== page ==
I once competed in a speech meet, way back when I was in seventh grade. My only category was poetry - I recited 'Casey at the Bat' and won first place, which was, up to that point, my biggest accomplishment yet. I wish I had done something cooler, like Hamlet or maybe Letters to Penthouse, but whatever. Hindsight's 20-20, I guess.
So when my daughter told me she was in a speech meet, I was thrilled. She is an incredible student - far better than I ever was - and she's sharp as a tack, too. She was in two events, storytelling and debate. Neither of us could be bothered to care a lot about storytelling - her speech coach made her sign up, and she couldn't have cared less. But we were both kind of stoked about debate. She wants to be a wealthy lawyer, and I think she's got the chops. She sure as hell knows how to argue with me.
Sadly, speech meets for junior high kids don't seem to be a very big deal in my city. The meet was at a local high school, and was primarily run by the high school debate team. If these debaters are the upcoming politicians and attorneys for our great nation, then God help us all, because these were some stupid, stupid kids. For one thing, they were all wearing the debate team shirts, which were seriously retarded garments. They had a top five list on the back, for crying out loud. I have an idea that's way more original - you could make a shirt that says, 'Got Debate?' on the front, and on the back it could say, 'Debating: Priceless'. Freaking ignorant nerds. Someone ought to beat them with a rubber mallet just for wearing those stupid shirts.
For the first debate challenge, my daughter faced off against a girl who was not only half an hour late, but was also thoroughly unprepared. The entire thing took five minutes, because the other girl (who told the judge she memorized her case) forgot her case. Total deer-in-the-headlights blank. So my daughter, who spent three weeks writing cases, walks away with almost no points. Apparently, debate is unlike sports, where a win is a win - if you clobber the other team 95-0, you still get to put it in the win column. In debate, however, if the other person gives up and walks away, you get only a little bit of win. This came back to make me more angry later in the day.
The second challenge was between my daughter and one of her classmates. In this particular debate, the judge ended the entire session one round early, and then proceeded to tell both contestants that they left off their closing remarks. Well, no kidding, Whiz Kid, you cut them off before they were done. My daughter, however, kicked ass (metaphorically - it's debate, not kickboxing), closing remarks notwithstanding.
The third challenge was even more of a debacle. In this case, the other kid's main argument against my daughter's intensely persuasive contentions was to say, 'yeah, like what?' Sadly, it was at the end of this particular debate that my intestinal difficulty reared its ugly head, and I was forced to make haste to a public restroom at a public high school and was not able to watch my daughter complete the humiliation of the uninspired mama's boy. I was there long enough to note that the judge for this round cut it even shorter than the last one, just not long enough to see the dorky loser boy start crying.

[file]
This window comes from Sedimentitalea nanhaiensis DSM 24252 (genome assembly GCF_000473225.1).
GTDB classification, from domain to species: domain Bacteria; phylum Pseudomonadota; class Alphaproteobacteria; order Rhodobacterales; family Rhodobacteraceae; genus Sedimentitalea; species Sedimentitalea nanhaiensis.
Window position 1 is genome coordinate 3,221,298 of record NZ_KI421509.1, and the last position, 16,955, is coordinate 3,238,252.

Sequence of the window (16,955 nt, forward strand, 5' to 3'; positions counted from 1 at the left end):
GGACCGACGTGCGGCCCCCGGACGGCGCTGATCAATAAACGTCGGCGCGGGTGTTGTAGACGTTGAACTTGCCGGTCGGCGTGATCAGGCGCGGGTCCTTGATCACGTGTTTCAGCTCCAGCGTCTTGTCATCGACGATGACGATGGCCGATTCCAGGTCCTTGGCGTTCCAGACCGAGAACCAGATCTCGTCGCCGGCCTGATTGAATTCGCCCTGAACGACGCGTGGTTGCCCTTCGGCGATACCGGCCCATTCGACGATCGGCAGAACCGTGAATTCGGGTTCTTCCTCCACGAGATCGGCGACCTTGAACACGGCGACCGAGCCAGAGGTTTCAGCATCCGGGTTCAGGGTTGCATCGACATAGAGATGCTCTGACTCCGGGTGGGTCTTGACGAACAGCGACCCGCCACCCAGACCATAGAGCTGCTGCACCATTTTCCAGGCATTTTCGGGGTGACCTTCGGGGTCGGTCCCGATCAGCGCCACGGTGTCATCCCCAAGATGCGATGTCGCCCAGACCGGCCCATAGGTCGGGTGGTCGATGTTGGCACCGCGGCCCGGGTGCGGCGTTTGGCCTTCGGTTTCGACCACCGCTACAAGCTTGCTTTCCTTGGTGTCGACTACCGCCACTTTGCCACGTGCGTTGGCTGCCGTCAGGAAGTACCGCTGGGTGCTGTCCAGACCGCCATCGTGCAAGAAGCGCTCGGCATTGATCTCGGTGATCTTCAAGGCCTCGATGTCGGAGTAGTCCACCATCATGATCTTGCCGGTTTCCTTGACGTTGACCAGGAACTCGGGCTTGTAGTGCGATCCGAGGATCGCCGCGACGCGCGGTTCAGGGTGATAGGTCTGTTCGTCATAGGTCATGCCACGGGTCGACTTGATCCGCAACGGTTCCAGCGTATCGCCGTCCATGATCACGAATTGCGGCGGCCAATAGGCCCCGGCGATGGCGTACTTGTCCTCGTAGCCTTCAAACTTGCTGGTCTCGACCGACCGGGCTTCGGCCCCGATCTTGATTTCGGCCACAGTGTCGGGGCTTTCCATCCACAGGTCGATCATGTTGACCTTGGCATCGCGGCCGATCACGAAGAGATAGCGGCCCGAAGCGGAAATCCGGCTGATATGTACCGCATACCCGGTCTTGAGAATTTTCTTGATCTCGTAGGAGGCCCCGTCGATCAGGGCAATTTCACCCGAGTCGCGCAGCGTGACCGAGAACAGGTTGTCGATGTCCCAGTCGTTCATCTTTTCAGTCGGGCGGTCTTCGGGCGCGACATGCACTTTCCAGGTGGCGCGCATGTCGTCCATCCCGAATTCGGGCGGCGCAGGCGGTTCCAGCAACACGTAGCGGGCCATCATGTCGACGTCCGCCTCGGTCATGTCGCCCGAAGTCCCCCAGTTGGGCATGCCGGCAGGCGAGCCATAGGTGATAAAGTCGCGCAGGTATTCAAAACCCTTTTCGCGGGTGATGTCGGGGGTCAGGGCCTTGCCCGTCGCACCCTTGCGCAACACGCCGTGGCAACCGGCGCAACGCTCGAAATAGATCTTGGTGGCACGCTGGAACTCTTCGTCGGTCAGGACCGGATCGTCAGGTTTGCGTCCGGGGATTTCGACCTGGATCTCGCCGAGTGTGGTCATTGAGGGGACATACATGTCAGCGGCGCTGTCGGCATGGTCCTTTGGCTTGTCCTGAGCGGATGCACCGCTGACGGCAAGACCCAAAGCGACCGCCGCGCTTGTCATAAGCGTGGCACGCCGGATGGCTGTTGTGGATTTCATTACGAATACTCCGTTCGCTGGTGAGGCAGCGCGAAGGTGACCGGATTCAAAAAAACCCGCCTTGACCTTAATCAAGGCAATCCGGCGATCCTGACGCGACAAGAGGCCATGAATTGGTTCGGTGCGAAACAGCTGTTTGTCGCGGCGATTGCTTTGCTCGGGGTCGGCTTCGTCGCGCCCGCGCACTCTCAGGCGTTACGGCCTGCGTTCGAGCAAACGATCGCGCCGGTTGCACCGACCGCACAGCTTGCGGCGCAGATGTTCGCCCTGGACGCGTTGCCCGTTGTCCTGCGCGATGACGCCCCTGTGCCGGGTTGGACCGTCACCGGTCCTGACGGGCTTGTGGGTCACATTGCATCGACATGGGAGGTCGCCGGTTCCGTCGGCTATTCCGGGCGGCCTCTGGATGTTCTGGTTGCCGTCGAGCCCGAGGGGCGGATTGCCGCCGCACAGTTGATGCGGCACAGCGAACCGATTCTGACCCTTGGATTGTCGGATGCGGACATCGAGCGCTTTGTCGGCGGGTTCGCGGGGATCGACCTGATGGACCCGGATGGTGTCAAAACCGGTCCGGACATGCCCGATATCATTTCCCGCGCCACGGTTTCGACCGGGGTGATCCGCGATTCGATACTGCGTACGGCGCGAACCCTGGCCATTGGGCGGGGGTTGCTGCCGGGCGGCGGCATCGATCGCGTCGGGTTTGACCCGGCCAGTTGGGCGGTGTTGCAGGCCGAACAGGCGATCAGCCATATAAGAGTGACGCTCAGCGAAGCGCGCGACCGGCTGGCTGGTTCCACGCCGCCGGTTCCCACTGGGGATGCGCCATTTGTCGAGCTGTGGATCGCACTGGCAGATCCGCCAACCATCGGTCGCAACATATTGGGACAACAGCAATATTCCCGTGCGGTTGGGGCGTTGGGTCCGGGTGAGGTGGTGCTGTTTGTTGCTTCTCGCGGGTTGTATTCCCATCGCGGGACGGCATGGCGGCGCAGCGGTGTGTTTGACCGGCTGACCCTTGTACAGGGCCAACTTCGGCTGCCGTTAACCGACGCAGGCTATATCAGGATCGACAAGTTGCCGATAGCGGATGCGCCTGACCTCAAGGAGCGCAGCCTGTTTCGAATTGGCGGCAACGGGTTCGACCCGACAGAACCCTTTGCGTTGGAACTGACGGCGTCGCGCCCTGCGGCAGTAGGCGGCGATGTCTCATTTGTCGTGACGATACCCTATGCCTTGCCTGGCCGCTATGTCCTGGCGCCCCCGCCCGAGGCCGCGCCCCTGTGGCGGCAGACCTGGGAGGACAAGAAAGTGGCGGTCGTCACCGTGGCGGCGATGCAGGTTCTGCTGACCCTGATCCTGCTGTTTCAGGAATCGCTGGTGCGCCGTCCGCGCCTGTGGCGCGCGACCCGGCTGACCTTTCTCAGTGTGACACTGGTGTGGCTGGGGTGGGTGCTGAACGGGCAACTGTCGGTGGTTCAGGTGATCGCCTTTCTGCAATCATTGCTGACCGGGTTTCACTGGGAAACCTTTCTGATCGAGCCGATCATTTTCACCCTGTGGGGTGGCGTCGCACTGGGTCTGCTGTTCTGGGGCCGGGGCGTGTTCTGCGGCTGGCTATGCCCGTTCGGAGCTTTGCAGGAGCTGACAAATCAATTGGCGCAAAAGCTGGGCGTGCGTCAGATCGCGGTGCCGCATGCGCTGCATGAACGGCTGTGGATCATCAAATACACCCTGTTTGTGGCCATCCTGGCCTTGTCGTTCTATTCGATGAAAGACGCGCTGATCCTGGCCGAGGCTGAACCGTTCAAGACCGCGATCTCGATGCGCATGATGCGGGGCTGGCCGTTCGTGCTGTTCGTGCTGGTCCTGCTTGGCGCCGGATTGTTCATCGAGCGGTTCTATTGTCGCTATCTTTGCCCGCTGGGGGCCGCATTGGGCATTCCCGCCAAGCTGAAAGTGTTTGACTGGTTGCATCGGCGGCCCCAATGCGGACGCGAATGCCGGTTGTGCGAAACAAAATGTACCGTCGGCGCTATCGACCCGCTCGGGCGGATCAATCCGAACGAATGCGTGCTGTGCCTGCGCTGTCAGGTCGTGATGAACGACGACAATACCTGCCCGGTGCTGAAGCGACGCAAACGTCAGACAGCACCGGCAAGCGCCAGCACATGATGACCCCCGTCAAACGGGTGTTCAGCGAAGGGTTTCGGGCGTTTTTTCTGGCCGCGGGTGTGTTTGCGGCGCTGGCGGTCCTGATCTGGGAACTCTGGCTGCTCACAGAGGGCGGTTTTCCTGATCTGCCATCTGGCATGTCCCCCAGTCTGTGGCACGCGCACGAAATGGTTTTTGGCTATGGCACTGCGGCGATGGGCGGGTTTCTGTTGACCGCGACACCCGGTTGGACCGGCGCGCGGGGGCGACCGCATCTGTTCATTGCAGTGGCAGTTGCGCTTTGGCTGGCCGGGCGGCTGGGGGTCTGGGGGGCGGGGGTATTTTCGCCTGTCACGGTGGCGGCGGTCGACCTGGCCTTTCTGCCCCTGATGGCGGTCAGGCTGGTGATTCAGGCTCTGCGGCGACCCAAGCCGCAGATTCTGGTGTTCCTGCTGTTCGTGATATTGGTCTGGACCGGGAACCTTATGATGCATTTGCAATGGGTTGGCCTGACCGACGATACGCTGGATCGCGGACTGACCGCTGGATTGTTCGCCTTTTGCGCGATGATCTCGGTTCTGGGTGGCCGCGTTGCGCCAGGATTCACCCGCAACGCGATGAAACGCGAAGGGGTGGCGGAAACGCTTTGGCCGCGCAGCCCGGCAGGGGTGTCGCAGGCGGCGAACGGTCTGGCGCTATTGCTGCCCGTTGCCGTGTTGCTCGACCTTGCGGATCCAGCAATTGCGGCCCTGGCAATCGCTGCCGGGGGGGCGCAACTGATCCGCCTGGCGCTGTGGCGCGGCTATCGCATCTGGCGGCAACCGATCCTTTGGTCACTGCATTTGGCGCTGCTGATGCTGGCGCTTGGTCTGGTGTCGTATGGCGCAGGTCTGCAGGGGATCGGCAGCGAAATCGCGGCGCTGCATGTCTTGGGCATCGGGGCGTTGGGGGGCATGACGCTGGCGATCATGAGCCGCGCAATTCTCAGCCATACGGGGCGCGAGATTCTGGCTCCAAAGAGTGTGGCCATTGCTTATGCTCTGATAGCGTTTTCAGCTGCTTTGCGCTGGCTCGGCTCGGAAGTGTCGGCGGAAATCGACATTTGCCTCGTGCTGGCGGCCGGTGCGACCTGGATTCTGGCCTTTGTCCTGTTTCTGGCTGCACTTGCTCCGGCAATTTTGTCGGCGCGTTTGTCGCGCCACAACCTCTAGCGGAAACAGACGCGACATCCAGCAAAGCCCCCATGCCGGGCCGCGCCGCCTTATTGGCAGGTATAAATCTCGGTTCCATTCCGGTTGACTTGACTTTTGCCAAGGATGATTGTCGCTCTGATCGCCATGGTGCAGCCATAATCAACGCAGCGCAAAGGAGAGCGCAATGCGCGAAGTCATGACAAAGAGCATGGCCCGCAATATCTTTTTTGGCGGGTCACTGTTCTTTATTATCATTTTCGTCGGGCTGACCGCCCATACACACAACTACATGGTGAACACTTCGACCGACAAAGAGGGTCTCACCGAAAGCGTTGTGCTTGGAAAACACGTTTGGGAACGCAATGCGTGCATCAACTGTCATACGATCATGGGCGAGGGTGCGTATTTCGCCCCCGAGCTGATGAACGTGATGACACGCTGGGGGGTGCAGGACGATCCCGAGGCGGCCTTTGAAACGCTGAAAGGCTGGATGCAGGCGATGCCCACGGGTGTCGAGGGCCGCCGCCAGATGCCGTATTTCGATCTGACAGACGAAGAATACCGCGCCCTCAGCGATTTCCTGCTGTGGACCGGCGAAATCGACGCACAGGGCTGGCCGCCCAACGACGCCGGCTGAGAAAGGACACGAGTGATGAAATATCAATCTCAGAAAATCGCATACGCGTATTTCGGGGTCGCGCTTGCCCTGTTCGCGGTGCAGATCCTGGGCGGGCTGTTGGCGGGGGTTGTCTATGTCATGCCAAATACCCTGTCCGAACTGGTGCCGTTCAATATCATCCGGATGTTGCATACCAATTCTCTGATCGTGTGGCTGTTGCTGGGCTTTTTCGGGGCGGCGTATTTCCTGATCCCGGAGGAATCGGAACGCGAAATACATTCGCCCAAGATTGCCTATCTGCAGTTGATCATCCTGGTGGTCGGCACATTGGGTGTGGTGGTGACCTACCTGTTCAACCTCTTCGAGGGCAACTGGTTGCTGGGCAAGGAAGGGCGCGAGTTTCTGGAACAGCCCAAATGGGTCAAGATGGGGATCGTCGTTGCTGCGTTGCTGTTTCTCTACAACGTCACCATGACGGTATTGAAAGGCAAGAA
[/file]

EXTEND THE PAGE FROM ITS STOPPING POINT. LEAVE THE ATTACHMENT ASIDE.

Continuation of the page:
As if to make a bad situation even worse, my daughter (who completely destroyed her opposition in three out of three matches) did not make the semifinals. Why? Because she did not get enough points against the first opponent. Both of her other opponents, on the other hand, did make the semifinals, because my daughter ran them so hard that they were given points for continuing to attempt to counter her brilliant, unrelenting logic (despite failing completely). So to sum up, my daughter prepared for three weeks, executed her debate skills with the brilliance of a military tactician, and two of the three people with whom she mopped classroom floors went on, and she did not.
I can only hope that the debate team process improves as my daughter gets older. As it stands now, I could not be any less impressed. I know that my daughter could rock your face off in a debate - as I said, she does it to me all the time. I'm not just saying this because she's my kid (though that is a completely sufficient reason). If she was a bonehead, I would tell you, because it would be funny. No, she's a damned brilliant kid, and it makes me sick that she wasted her efforts on such a complete circus sideshow.
In fact, that gives me an idea for the next speech meet. Instead of wearing those dumb-ass t-shirts, the high school debate team could wear round red noses and huge shoes, and when they arrive at the school, they could all pile out of a VW Bug. Instead of crappy nachos and dry pizza, the cafeteria could sell peanuts and cotton candy. Because while watching my daughter destroy her competition in a contest of genius was one of the proudest moments I've had in a long time, the debate team at that high school was a circus.
If you get the chance to attend a debate contest when your kid is in high school or college, I'm betting it would be very cool. But if your kid is in junior high, just drop her off and then go spend the day at the batting cages. They serve hot dogs there, too.
Massive pride in watching your kid kick ass
Bonding with your spawn
High school debate teams should be competing, not judging
Oh, yeah, one more note - my daughter took third in storytelling.